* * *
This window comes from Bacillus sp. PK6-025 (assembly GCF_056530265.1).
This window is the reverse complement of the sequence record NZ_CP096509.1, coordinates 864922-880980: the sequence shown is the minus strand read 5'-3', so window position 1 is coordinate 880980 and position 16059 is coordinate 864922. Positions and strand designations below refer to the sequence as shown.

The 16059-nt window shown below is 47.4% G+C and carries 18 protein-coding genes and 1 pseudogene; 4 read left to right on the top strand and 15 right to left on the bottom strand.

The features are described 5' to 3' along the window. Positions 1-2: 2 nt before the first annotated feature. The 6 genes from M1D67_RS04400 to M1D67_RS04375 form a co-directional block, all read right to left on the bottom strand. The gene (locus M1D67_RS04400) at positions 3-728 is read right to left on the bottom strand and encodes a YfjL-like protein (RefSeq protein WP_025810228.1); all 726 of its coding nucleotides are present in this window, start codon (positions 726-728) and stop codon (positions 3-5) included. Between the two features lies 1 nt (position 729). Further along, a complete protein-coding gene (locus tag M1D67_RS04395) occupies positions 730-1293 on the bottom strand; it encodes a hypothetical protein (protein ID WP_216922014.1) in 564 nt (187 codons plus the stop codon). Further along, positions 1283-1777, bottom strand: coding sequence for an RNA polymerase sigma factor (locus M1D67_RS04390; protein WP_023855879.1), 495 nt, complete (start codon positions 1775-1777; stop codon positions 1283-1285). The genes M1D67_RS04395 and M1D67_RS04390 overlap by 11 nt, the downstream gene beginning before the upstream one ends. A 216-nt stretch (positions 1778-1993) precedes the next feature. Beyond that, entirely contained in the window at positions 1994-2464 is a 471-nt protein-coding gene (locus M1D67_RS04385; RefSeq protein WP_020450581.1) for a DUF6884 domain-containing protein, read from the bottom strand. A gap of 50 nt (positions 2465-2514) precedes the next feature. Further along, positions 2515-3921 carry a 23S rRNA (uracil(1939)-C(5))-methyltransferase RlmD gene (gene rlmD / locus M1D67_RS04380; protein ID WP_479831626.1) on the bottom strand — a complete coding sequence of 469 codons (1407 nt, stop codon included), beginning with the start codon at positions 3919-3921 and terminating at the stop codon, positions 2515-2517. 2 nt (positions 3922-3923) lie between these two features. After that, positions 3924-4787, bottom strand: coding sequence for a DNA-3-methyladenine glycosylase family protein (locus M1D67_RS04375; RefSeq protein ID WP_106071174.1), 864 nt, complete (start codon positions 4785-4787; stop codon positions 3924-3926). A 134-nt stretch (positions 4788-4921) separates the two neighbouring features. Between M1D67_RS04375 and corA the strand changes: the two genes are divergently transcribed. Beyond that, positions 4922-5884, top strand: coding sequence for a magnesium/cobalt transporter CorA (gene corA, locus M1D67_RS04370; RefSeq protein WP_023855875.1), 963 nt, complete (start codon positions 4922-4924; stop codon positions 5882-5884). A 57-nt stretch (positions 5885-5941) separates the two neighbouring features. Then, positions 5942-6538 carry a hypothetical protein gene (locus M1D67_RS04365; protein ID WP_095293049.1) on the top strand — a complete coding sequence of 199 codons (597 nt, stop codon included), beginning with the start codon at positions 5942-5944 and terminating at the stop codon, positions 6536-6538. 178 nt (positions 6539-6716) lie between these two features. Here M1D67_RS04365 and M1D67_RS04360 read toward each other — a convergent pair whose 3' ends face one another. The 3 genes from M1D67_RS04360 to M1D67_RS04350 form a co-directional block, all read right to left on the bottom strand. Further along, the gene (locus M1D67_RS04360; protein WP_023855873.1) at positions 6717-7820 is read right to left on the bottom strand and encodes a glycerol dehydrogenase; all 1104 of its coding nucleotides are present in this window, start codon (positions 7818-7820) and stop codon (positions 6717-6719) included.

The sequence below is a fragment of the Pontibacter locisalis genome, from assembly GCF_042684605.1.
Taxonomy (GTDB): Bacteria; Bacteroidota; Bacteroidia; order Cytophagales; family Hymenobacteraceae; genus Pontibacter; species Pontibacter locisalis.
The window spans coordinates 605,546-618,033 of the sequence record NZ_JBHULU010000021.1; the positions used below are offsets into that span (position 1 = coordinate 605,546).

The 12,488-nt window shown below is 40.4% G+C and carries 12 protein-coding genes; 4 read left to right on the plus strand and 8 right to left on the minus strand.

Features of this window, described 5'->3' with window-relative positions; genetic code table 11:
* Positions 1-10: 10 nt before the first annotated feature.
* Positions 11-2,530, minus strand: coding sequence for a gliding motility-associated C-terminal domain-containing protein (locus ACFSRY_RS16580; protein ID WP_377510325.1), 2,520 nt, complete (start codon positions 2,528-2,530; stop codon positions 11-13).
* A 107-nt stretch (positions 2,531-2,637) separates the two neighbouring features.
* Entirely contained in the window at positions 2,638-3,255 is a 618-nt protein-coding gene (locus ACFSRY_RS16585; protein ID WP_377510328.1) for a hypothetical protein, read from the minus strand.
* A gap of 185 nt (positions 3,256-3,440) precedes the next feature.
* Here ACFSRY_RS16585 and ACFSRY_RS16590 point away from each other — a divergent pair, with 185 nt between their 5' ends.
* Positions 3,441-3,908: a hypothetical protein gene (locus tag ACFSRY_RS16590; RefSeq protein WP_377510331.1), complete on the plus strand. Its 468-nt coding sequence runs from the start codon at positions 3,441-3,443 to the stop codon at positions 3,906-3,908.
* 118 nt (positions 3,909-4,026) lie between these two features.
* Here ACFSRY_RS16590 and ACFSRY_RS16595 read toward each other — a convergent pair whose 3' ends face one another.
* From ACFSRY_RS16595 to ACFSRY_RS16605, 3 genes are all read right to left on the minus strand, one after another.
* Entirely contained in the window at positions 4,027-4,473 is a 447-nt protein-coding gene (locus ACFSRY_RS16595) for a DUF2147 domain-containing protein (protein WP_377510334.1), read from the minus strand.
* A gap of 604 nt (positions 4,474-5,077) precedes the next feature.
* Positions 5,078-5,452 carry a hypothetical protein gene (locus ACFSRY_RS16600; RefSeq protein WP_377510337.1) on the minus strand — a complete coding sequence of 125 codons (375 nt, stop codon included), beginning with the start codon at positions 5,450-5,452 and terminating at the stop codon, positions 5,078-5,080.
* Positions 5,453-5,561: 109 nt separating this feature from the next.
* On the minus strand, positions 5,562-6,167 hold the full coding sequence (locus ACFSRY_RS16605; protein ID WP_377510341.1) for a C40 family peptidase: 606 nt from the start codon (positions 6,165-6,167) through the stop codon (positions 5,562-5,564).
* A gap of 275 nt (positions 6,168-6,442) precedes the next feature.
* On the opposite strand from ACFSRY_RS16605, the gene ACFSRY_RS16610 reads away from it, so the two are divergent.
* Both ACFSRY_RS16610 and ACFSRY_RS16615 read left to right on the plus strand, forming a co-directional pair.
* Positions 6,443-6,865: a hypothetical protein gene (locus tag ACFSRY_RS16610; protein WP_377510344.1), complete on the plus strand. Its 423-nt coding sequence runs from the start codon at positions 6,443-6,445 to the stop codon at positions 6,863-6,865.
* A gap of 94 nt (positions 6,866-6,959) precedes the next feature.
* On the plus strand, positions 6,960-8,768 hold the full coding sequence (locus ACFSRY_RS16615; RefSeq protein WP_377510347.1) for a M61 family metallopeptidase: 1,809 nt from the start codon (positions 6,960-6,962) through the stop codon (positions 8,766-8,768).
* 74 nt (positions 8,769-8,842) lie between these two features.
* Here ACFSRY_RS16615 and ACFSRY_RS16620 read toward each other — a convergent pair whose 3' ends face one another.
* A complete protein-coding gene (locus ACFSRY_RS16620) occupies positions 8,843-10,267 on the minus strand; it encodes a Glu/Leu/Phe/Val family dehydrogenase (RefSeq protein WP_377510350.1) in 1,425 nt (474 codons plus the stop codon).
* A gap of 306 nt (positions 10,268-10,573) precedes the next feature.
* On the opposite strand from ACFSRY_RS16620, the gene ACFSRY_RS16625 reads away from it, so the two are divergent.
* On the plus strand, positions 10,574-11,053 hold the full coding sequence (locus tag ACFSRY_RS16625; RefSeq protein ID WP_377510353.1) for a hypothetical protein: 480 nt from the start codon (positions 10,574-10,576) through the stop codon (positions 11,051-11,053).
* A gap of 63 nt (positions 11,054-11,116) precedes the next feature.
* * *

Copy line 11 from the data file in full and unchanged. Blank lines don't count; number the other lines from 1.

* Positions 11-2,530, minus strand: coding sequence for a gliding motility-associated C-terminal domain-containing protein (locus ACFSRY_RS16580; protein ID WP_377510325.1), 2,520 nt, complete (start codon positions 2,528-2,530; stop codon positions 11-13).